The northern Flinders are the eroded remnants of an ancient mountain range and steep red cliffs of shattered sandstone look out over the flat desert plains that stretch westward as far as the eye can see. The track initially winds through an undulating landscape of low hills that parallel higher jagged peaks farther to the east. At the time of our visit it had been six months since any rain and the countryside was dusty and burnt dry, but it was easy to imagine that after good rain, with wildflowers and new growth, the Copper track would be particularly scenic.
It is slow, given the track is unmaintained and cut by numerous small washaways and watercourses. A few of the waterway crossings display steep entry and exits and some care is advisable to avoid your front bar unintentionally doubling as a grader blade. This is also terrain where reduced tyre pressure can both help protect your rubber from the ever present sharp, slaty rocks and make for a more comfortable ride.
Old stonework from the original coach road can still be seen in some places where the track was built up to cross the deeper washaways. The dry sandy beds of large watercourses were regularly used by the early settlers as roadways because they often cut through otherwise steep and challenging terrain, making for easier travel. The Copper Track is no exception and about halfway into the drive it drops into and follows Warrioota Creek. Numerous sawn stumps of large river red gums can be seen here where timber was cut 100 years ago to be used as sleepers on the mighty Ghan railway from Adelaide to the town of Oodnadatta.
Warraweena Private Conservation Park is located 500km north of Adelaide in South Australia’s Northern Flinders Ranges.
April to September offers pleasant conditions with daytime temps in the mid-20s, with single digits overnight. Summers are harsh and hot with temps often above 40ºC. In spring, after rain, the country is resplendent in wildflowers and fresh growth.
Properties such as Warraweena, Moolooloo and Alpana offer accom from campsites to cabins and shearers quarters.
Campers need to be self-sufficient as to food and water. Some basic foodstuffs such as frozen meat and bread are available at Blinman and Angorichina (the latter also supplies fuel).
Rough and rocky is the order of the day, and anything other than major roads should be considered suitable for 4x4s only. The Copper Track is unsuitable for trailers but in dry conditions an experienced driver would not face any major challenges towing an off-road heavy-duty camper on other major tracks in the area.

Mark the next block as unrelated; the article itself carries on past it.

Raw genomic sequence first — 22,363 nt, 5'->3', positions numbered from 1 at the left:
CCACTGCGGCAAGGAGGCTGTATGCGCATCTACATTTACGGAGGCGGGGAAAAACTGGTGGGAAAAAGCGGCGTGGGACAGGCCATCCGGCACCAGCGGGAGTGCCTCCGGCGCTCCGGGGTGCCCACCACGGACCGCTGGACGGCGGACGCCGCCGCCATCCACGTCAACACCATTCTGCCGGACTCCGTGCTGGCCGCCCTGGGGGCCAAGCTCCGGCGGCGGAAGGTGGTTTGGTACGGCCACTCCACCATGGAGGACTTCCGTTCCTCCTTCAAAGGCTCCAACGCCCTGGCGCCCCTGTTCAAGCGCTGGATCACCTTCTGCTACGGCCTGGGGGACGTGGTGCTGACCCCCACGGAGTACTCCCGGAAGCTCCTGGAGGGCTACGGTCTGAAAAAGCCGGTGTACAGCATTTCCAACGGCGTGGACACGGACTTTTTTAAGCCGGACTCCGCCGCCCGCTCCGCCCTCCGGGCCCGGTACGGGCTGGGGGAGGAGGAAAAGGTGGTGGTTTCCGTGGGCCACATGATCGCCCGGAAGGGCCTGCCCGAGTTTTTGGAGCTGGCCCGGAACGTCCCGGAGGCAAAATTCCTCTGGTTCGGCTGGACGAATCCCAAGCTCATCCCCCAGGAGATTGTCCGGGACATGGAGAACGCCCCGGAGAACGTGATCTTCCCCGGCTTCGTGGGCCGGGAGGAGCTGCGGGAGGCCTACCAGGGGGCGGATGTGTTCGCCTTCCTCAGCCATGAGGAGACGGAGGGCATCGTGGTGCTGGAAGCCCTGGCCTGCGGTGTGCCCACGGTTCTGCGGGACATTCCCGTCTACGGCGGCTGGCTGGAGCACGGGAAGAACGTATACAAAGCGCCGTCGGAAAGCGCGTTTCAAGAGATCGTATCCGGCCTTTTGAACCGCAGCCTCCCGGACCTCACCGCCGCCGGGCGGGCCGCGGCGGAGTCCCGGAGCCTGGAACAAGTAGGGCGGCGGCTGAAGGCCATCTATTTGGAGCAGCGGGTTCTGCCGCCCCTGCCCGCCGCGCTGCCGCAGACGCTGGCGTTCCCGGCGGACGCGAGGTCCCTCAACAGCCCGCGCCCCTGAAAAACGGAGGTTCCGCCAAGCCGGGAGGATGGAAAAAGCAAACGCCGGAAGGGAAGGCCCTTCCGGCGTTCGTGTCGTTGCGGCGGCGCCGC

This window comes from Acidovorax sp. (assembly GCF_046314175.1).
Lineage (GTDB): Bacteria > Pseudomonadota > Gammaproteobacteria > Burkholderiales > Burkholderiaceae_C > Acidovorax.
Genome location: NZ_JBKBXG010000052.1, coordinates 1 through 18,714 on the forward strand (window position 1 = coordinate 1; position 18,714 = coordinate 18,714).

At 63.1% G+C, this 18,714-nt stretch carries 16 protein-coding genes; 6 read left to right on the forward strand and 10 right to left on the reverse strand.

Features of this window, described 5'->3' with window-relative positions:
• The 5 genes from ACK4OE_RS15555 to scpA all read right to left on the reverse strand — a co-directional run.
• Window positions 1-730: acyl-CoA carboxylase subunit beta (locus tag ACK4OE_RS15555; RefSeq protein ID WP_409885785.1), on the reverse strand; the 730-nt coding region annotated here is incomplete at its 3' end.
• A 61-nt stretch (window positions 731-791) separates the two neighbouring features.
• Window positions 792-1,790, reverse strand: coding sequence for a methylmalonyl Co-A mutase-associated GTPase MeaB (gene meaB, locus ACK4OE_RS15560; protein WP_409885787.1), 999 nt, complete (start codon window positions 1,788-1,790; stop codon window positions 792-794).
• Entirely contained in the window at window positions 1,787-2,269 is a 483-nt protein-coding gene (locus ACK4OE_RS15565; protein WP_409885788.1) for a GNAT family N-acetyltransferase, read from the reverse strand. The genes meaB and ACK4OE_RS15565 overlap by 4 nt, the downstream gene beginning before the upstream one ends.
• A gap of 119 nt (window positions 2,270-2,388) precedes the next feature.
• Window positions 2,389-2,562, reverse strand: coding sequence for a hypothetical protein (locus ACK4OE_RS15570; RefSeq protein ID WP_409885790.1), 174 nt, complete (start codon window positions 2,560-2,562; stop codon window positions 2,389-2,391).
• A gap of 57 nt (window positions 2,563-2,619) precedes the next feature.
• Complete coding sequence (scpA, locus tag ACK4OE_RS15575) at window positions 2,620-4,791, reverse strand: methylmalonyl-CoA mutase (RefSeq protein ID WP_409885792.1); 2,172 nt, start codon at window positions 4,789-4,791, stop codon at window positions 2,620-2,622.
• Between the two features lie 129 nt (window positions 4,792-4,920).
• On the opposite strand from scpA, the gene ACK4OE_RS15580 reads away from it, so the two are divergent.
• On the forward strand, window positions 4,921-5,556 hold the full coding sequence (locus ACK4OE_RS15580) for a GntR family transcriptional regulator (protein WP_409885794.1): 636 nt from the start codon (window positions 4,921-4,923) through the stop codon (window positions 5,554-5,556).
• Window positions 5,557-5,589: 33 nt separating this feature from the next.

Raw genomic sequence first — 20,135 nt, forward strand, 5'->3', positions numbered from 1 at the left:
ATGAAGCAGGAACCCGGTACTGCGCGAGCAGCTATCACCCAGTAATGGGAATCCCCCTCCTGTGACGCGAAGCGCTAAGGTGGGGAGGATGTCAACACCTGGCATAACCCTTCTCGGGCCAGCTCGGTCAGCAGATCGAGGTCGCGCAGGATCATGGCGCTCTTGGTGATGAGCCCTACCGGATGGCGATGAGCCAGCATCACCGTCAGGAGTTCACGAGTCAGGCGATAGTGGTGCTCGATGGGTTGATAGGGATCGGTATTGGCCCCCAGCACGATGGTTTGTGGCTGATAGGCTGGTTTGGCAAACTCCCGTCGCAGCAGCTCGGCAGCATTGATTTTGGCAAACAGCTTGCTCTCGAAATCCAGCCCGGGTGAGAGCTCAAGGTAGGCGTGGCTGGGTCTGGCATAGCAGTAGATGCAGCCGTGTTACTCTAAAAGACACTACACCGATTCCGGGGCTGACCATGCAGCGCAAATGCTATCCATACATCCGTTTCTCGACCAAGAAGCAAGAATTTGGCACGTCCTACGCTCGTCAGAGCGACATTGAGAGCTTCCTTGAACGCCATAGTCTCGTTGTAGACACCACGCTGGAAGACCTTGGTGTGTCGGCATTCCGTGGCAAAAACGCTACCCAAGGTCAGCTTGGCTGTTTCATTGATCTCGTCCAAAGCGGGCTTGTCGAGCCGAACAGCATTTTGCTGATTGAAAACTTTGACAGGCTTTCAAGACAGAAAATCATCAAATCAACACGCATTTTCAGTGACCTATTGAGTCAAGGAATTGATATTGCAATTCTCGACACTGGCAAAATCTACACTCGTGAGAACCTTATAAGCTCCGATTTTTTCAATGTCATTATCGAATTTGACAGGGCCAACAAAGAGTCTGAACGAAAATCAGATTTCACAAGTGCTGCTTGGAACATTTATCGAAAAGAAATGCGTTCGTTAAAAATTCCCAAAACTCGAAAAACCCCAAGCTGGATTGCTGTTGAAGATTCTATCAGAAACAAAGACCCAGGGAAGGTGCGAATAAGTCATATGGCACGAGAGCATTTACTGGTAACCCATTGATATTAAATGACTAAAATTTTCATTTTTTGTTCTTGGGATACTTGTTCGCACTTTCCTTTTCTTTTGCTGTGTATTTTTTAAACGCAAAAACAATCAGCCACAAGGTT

Moolooloo Station Phone: (08) 8648 4861 www.moolooloo.com.auWARRAWEENA
PARK Ph: (08) 8675 2771 www.warraweena.com.au
Eventually leaving the creek, the track climbs steadily to a ridgeline which is the highest point of the drive. Here, a couple of hundred metres down a sidetrack, is Sladies Lookout, a bare hill with commanding views to the west as far as Lake Torrens. While undoubtedly a stunning place to watch the sunset with a bottle of bubbly, it’s still a long drive to anywhere on a track that is challenging enough in daylight.
Descending from the ridge, the track enters Moolooloo Station and a landscape increasingly punctuated with picturesque native cypress. From here it is only a short distance on better quality tracks to the remarkably well preserved Nuccaleena Mine ruins which also date from the mid-1800s. In its heyday Nuccaleena supported a small township with a hotel (a prerequisite in this dry and dusty environment), substantial stone stables, a goods store, blacksmiths workshop, general store, doctor’s surgery and numerous miners’ huts.
The mine operators spent £57,000 but produced only £13,000 of copper and, after losing what would have been a small fortune in the 1860s, Nuccaleena was abandoned after only six years.
From Nuccaleena the Copper Track follows station tracks until reaching the road to nearby Blinman via Glass Gorge – today a popular tourist drive. At Blinman, tourists can take underground tours of the workings, stock-up on supplies and take advantage of a range of accommodation from the local pub to various farm-stay options.
Whether you stay at Warraweena or one of the station properties near Blinman (such as Alpana and Moolooloo) this is an area that offers many unique and challenging 4x4 activities in a virtually unspoiled natural environment. But, whatever you do, make sure you put the 150-year-old Copper Track on your itinerary.